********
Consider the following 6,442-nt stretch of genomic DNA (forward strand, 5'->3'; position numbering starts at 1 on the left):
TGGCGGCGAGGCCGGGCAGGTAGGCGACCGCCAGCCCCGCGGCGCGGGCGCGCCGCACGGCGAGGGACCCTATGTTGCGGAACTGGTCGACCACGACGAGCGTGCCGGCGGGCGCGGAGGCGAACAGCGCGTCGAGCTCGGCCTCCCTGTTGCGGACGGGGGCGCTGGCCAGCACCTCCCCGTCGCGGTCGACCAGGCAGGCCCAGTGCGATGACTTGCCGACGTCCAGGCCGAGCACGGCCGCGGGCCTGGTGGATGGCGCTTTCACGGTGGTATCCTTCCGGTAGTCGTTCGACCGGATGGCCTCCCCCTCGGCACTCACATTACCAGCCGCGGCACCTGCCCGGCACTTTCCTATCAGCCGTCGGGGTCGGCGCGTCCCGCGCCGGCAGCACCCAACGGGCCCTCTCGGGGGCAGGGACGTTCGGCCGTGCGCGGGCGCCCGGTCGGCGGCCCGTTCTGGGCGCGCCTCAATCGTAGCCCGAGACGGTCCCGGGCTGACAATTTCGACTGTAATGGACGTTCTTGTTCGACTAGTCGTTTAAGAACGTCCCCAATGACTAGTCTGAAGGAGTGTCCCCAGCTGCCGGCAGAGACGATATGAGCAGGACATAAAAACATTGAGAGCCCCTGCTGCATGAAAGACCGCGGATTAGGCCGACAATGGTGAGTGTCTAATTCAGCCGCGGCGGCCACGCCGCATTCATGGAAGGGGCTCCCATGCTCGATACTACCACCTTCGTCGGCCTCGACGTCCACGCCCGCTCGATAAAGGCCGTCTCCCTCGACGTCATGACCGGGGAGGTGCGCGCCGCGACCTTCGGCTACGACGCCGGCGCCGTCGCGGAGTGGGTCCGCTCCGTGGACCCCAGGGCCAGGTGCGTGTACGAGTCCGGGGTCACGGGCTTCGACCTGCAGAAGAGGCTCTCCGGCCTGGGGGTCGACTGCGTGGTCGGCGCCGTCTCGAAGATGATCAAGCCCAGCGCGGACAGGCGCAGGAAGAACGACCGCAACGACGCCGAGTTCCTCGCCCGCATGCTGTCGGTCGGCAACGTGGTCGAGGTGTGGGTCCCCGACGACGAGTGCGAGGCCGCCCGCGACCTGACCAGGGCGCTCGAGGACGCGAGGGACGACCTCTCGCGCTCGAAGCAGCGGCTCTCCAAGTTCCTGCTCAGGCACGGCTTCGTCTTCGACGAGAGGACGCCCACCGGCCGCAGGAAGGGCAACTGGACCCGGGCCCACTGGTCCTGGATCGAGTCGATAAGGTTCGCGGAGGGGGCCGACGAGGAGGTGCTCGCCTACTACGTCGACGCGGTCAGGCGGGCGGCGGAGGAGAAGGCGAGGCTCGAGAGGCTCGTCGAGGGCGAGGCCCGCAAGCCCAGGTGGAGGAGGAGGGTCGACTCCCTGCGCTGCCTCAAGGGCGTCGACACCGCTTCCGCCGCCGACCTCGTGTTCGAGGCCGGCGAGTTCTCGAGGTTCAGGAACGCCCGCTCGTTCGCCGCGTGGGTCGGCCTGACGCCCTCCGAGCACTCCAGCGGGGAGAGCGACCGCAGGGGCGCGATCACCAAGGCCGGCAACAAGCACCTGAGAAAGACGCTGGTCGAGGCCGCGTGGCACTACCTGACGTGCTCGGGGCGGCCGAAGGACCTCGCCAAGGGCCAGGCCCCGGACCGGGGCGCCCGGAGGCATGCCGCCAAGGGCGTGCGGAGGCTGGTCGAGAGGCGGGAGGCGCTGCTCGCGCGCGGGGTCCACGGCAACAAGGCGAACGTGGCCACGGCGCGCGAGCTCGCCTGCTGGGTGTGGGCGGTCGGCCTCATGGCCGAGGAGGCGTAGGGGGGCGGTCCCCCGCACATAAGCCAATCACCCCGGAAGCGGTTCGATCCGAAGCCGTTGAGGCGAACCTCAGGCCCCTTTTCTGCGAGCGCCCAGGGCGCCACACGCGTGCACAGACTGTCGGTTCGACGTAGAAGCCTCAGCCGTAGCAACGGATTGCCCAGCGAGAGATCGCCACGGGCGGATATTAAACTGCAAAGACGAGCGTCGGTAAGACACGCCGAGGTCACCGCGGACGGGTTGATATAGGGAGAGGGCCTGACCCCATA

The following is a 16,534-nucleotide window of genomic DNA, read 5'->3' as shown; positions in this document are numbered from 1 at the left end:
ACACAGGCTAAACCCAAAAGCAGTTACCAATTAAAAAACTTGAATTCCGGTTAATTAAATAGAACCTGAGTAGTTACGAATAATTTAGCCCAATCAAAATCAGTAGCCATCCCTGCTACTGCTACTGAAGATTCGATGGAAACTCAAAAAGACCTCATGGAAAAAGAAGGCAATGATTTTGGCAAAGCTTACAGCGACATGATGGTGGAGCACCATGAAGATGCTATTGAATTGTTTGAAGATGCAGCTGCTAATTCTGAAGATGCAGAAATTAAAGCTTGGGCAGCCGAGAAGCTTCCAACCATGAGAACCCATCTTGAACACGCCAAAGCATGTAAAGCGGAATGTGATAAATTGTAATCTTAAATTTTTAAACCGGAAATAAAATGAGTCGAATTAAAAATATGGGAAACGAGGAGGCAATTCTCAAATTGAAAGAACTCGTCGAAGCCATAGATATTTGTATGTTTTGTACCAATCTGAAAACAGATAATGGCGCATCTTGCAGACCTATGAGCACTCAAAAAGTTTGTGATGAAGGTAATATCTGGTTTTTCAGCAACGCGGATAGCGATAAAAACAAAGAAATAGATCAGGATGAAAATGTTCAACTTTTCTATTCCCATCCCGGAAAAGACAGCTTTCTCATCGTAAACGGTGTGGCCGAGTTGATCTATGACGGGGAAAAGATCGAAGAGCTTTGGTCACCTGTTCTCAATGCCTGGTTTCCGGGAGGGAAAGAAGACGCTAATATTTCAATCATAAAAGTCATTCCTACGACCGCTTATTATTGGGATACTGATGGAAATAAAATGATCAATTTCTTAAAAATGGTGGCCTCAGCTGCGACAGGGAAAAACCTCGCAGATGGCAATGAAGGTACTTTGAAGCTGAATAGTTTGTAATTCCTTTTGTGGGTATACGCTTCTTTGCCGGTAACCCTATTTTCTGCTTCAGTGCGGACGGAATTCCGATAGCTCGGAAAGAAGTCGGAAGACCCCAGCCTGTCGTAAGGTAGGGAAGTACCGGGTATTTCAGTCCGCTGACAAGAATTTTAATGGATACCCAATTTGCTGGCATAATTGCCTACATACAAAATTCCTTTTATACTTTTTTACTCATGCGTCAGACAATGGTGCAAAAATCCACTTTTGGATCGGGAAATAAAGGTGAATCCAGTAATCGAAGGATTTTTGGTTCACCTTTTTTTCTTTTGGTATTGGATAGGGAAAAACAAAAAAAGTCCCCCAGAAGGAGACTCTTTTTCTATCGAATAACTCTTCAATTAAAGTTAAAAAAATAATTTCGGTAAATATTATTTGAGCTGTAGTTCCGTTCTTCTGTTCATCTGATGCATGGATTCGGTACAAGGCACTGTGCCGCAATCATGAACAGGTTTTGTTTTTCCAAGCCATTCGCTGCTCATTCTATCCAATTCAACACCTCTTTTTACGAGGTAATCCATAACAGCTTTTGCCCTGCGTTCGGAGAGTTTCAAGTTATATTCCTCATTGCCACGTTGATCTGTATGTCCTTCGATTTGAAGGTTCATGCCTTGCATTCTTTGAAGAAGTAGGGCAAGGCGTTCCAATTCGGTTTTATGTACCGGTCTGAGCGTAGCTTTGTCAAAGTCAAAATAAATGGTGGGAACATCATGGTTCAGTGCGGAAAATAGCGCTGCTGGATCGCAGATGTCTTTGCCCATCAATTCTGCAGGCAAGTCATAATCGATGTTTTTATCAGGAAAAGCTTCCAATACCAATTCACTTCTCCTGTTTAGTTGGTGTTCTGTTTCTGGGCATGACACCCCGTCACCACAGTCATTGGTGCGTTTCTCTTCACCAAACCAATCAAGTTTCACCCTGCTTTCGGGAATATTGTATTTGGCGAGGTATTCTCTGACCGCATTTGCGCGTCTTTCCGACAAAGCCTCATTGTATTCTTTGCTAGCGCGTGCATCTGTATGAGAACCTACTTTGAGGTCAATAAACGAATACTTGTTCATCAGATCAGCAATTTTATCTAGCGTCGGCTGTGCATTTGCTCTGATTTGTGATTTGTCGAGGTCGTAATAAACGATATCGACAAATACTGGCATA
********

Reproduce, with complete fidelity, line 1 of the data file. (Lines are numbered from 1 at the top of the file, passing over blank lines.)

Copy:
Consider the following 6,442-nt stretch of genomic DNA (forward strand, 5'->3'; position numbering starts at 1 on the left):